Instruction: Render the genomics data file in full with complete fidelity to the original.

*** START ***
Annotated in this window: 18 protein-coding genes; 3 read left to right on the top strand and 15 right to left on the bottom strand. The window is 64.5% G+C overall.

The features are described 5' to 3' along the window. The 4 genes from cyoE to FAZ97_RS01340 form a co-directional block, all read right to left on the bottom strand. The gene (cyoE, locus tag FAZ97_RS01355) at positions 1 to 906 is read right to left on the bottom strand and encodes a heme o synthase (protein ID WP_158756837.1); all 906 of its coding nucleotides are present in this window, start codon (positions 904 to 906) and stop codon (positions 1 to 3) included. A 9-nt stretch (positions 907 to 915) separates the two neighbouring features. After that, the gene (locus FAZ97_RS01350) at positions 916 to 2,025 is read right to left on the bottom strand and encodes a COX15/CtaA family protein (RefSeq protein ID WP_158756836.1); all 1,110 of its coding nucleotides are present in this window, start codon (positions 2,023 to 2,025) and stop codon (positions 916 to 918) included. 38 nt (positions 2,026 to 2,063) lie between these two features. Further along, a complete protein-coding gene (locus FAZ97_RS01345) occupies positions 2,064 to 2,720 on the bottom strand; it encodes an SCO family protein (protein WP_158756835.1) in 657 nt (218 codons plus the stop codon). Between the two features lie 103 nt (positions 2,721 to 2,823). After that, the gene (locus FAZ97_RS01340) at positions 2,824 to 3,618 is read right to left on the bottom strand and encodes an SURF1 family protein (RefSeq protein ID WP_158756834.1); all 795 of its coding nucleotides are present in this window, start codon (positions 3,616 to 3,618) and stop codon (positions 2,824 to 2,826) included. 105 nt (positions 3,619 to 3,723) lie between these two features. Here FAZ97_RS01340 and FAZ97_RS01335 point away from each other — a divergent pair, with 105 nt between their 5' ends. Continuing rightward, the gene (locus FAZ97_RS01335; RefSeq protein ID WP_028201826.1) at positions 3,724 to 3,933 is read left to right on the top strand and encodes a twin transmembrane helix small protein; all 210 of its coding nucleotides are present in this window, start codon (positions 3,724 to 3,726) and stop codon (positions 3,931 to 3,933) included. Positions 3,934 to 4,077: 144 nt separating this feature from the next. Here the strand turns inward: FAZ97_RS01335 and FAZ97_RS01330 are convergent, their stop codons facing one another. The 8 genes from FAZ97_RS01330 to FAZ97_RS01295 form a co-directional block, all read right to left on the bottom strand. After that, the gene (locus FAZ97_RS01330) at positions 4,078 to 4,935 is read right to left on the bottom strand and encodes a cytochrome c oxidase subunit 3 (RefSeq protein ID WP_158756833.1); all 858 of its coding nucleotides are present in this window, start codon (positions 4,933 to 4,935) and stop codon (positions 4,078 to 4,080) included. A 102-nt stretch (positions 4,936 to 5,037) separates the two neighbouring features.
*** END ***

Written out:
Annotated in this window: 18 protein-coding genes; 3 read left to right on the top strand and 15 right to left on the bottom strand. The window is 64.5% G+C overall.

The features are described 5' to 3' along the window. The 4 genes from cyoE to FAZ97_RS01340 form a co-directional block, all read right to left on the bottom strand. The gene (cyoE, locus tag FAZ97_RS01355) at positions 1 to 906 is read right to left on the bottom strand and encodes a heme o synthase (protein ID WP_158756837.1); all 906 of its coding nucleotides are present in this window, start codon (positions 904 to 906) and stop codon (positions 1 to 3) included. A 9-nt stretch (positions 907 to 915) separates the two neighbouring features. After that, the gene (locus FAZ97_RS01350) at positions 916 to 2,025 is read right to left on the bottom strand and encodes a COX15/CtaA family protein (RefSeq protein ID WP_158756836.1); all 1,110 of its coding nucleotides are present in this window, start codon (positions 2,023 to 2,025) and stop codon (positions 916 to 918) included. 38 nt (positions 2,026 to 2,063) lie between these two features. Further along, a complete protein-coding gene (locus FAZ97_RS01345) occupies positions 2,064 to 2,720 on the bottom strand; it encodes an SCO family protein (protein WP_158756835.1) in 657 nt (218 codons plus the stop codon). Between the two features lie 103 nt (positions 2,721 to 2,823). After that, the gene (locus FAZ97_RS01340) at positions 2,824 to 3,618 is read right to left on the bottom strand and encodes an SURF1 family protein (RefSeq protein ID WP_158756834.1); all 795 of its coding nucleotides are present in this window, start codon (positions 3,616 to 3,618) and stop codon (positions 2,824 to 2,826) included. 105 nt (positions 3,619 to 3,723) lie between these two features. Here FAZ97_RS01340 and FAZ97_RS01335 point away from each other — a divergent pair, with 105 nt between their 5' ends. Continuing rightward, the gene (locus FAZ97_RS01335; RefSeq protein ID WP_028201826.1) at positions 3,724 to 3,933 is read left to right on the top strand and encodes a twin transmembrane helix small protein; all 210 of its coding nucleotides are present in this window, start codon (positions 3,724 to 3,726) and stop codon (positions 3,931 to 3,933) included. Positions 3,934 to 4,077: 144 nt separating this feature from the next. Here the strand turns inward: FAZ97_RS01335 and FAZ97_RS01330 are convergent, their stop codons facing one another. The 8 genes from FAZ97_RS01330 to FAZ97_RS01295 form a co-directional block, all read right to left on the bottom strand. After that, the gene (locus FAZ97_RS01330) at positions 4,078 to 4,935 is read right to left on the bottom strand and encodes a cytochrome c oxidase subunit 3 (RefSeq protein ID WP_158756833.1); all 858 of its coding nucleotides are present in this window, start codon (positions 4,933 to 4,935) and stop codon (positions 4,078 to 4,080) included. A 102-nt stretch (positions 4,936 to 5,037) separates the two neighbouring features.